Should Brooks Koepka re-write the history books by winning the US Open for a third consecutive time at Pebble Beach this week, it will mark his fifth major championship triumph in his last NINE major starts. To put this potential achievement into perspective, that is the same number of majors belonging to Seve Ballesteros, Phil Mickelson and only one less than champion-turned-commentator Sir Nick Faldo, writes Will Trinkwon.
Another major victory for Koepka this week would mark the second time in history that a golfer has won three US Opens in a row (the other being William Law Anderson, between 1903 and 1905). Put simply, if the World No.1 takes this one again then he will be playing golf on a level which scant players in history have ever reached.
That he might achieve this feat at the iconic venue of Pebble Beach is somewhat appropriate, for it was on this same links 19 years ago that arguably the greatest golfer of all time, Tiger Woods, claimed one of his own many slices of history when winning the 2000 US Open by an unprecedented 15 strokes.
Woods' victory then, which sealed the first leg of his historic ‘Tiger Slam’ (winning all four major championships in a row, though outside of the same calendar year), solidified his place as the dominant golfing force of his generation.
Grappling with a fired-up Woods down the stretch of a major became an opportunity that players both relished and feared. The former, because of the thrill of going head-to-head with what many already considered to be one of the best players in history, and the latter because you knew you were inevitably going to lose. Woods outmuscled his rivals from the tee and outputted them on the greens – there was seemingly no part of his game that was vulnerable.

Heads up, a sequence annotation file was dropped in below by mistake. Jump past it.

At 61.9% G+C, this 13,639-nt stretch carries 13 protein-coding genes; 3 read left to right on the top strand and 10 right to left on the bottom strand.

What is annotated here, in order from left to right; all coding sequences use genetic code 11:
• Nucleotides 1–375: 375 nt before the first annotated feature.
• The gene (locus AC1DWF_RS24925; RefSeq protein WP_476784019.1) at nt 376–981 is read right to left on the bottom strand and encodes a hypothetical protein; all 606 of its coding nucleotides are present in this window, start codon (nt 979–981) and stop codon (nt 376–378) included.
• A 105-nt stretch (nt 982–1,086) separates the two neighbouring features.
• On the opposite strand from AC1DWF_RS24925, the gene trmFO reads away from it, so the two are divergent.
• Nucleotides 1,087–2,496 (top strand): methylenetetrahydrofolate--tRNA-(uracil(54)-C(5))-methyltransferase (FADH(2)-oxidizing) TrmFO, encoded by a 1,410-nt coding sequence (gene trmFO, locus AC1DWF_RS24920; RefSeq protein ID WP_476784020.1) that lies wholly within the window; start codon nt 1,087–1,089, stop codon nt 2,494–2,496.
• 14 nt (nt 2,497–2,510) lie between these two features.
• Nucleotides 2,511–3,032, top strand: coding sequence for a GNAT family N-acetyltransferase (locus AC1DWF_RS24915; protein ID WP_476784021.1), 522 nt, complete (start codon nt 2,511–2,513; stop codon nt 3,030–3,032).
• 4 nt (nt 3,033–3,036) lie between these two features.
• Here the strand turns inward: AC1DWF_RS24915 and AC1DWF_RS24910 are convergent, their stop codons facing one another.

Although it is perhaps premature, comparisons between Tiger and golf’s most recent headline figure Koepka are inescapable. Though he has yet to match Woods’s longevity, Koepka’s streak of winning four out of his last eight majors has (outside of the Big Cat himself) no immediate parallels in the modern game.
McIlroy’s hottest stretch, when he claimed the 2014 US PGA, Open Championship and the European Tour’s flagship event, the BMW PGA Championship, in quick succession - by way of comparison - lasted only a couple of months.
Jordan Spieth’s 2015-2017 run, the only other modern jaunt to justify a parallel with Koepka’s, felt more fragile than Brooks’ current dominance. Despite his reputation as a strong frontrunner, Spieth’s US Open victory owed more to his challenger, Dustin Johnson, imploding with an implausible three-putt than the Texan unambiguously outplaying him.
Spieth's 2017 Open win was similarly choppy – yes, that bounce back after the shanked drive on 13 was electrifying, but even when he was totting up the birdies, he never quite looked in full control.
By contrast, Koepka’s rally after a string of dropped shots at this year’s US PGA seemed inevitable. Even when the crowd started cheering for DJ, there was never going to be any winner but Brooks.
There is, however, a curious lacuna in Koepka’s resume. Not only is he unlikely ever to develop the sheer star power of a certain TW – an impossible task, but one which players like Spieth and McIlroy have made considerably more progress on – but his record in non-major competitions is conspicuously workaday compared with his play in the majors.
Outside of golf’s biggest events, he has, in half a decade, notched up only two other PGA Tour wins, the 2015 Waste Management Phoenix Open and the 2018 CJ Cup respectively, which obviously pales against Woods’s 66 PGA Tour wins outside of the majors and counting. It is also significantly short of Jordan Spieth’s eight, and a long way back of McIlroy’s 12.
For Koepka to be truly heralded as Tiger’s heir, he needs to improve his hit rate at regular PGA Tour stops. Then again, when you listen to him, it only really seems as though he gets himself pumped up for the majors.
The obvious difference in brand power aside, this is perhaps the most important caveat to any burgeoning Woods-Koepka comparison. For all his showier achievements, it is easy to overlook the fact that Tiger also holds the record for the most consecutively made cuts on the PGA Tour.
Between 1998 and 2005, Woods went 142 events without being culled before the weekend. By stark contrast, Koepka’s longest streak is a ‘mere’ 20. The big man himself has spoken about his renewed determination, something he claims to have learned from Tiger, to “grind on every shot”, but it remains to be seen if he can carry his form into the rest of this season and beyond and develop a Woodsesque consistency.
Comparisons between Koepka and Woods are perhaps still premature, but that the parallels are being searched for at all is a testament to his indisputable pedigree.
Brooks Koepka may not be Tiger Woods, but he bestrides the golfing landscape as himself.